Had he really bought the right
to manipulate her as he wished,
not to take her seriously,
to promise much
but merely take advantage of?
Could he really be allowed
to treat her like this?
Not illegal apparently,
just unethical.

Life's a bitch
for playthings of the rich.


Thanks for reading. The colour of trust is tangerine,  Steve ;-)
Reactions:

17 comments:

Anonymous said...

Powerful words, pal. We all feel the pain - 30 years of it under the Os. Hope they'll be gone soon. Keep up the good work.

I sat through Blade Runner 2049. Found it a bit boring to be honest.

Anonymous said...

Steve, another fascinating blog. Even though I don't share your passion for Blackpool FC I felt indignant for you just reading this. Great poem, btw.

Anonymous said...

Are you saying old man Oyston raped our football club? :-0

Annie Walton said...


Strong powerful stuff Steve !

Feel I know more about " absence of appropriate affect ", football supporters,
Blade Runner ( ok well a tiny bit )

But as we briefed on last night ( lovely dinner /evening !) bearing in mind I am writing to a man imprisoned for a rape he did not commit, and your playboy of the north western world
"real versus fake " leaves more than a frown on my face.

However, I understand it all much better than feckin Fox Hunting for SPORT!!

Anonymous said...

You said it. We want to restore a sense of pride and integrity to Blackpool FC and the only way to do that is if the Oystons go. They've past there sell-by date. The fans won't come back until that happens - sooner rather than later I hope. OO!

Anonymous said...

Steve, the blog was interesting to read (as ever). I love the latest poem. It's shocking - and speaking as someone who doesn't know a lot about how football clubs are run, I'm amazed that the football associations don't have stricter rules about this sort of thing.

Anonymous said...

The Oystons take everyone for a ride! Greatest trip? Greatest rip-off more like.

Anonymous said...

I thoroughly enjoy your blogs. This was excellent. I really liked Blade Runner 2049 as well.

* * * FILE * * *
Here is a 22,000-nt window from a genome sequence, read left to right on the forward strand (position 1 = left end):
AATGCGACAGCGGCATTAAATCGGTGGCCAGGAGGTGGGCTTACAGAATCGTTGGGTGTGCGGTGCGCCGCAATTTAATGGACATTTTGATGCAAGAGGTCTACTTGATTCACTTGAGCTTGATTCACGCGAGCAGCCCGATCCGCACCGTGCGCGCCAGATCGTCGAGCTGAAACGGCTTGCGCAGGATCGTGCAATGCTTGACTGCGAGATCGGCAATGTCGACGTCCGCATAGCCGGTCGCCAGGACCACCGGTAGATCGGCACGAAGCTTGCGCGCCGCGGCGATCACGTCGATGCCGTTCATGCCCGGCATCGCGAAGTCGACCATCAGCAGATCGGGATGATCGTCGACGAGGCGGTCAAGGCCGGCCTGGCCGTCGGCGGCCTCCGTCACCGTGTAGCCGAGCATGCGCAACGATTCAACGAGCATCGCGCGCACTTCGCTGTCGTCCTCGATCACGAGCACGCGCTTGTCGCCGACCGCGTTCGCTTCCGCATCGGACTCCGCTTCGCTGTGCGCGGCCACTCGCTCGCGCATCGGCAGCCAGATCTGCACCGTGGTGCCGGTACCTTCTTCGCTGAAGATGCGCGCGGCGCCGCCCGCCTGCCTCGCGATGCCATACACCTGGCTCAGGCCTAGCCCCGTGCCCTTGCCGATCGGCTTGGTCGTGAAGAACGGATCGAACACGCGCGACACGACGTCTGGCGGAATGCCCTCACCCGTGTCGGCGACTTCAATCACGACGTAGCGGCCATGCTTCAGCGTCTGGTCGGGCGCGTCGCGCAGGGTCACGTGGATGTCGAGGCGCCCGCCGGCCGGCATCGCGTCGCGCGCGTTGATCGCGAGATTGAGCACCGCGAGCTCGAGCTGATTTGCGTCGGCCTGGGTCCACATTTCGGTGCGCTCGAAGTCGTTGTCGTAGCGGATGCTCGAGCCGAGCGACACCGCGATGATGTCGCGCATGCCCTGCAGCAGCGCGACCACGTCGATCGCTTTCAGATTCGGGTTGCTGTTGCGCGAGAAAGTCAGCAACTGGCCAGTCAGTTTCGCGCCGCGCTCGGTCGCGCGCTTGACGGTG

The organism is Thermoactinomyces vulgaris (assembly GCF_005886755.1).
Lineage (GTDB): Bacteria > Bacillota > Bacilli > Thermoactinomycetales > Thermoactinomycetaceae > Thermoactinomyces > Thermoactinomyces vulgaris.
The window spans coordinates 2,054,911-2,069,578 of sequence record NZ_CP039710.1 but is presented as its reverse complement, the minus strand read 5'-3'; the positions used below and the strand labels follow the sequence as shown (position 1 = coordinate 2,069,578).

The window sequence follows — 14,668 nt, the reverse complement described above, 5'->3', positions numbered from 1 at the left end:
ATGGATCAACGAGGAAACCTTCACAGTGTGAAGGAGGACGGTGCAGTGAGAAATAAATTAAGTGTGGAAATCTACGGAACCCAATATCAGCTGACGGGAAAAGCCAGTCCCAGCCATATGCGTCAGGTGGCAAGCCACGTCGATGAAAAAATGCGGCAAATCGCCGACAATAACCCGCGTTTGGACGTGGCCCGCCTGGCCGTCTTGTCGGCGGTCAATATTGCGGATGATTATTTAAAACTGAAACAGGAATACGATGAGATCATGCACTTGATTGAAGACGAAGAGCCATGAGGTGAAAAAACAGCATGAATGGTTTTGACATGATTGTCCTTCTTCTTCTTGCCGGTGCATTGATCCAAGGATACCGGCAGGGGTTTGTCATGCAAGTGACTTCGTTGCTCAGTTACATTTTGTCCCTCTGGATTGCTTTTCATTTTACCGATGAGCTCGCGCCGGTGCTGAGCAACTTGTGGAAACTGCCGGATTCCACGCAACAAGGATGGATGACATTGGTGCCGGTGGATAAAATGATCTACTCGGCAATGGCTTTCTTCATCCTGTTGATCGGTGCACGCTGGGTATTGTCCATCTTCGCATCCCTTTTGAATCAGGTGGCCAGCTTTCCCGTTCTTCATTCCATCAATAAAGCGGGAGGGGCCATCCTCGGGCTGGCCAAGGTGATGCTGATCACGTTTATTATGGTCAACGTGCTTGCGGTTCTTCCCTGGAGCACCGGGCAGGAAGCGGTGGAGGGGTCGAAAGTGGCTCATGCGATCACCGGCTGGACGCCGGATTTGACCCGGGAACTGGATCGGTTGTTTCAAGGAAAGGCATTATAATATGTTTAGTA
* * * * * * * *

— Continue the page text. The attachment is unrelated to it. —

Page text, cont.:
Steve Rowland said...

Annie - in the case I cited only two people really know what happened and one of them was lying about it. (Maybe they both were?)If you have irrefutable evidence that your friend was not guilty as charged you need to act on it.

Anon - I am merely suggesting that people of power and influence don't always act for the greater good :-)

Anonymous said...

I see high court judgement in the Belokon/Oyston case is set for next week. I hope the supporters and the football club get a positive outcome from all this.

Anonymous said...

A brilliant poem and a great result in the high court. We are buzzing!

Anonymous said...

I hear the Oystons have put the club up for sale. That sounds like a breakthrough.

Anonymous said...

Wow Steve. That blog doesn't pull any punches. What a powerful piece of writing. I truly hope you - passionate Blackpool fans - will get shot of these people now and can move on to enjoying your football team again.

TangoBob said...

That's one stunning poem. Do you perform it live?

Anonymous said...

A damming inditement of those in power. I hope happier days are around the corner for Blackpool fans.

Anonymous said...

Well said that man. A most interesting blog and a really terrific poem. Oyston Out!

Anonymous said...

Tremendous, Steve. All power to you and BST.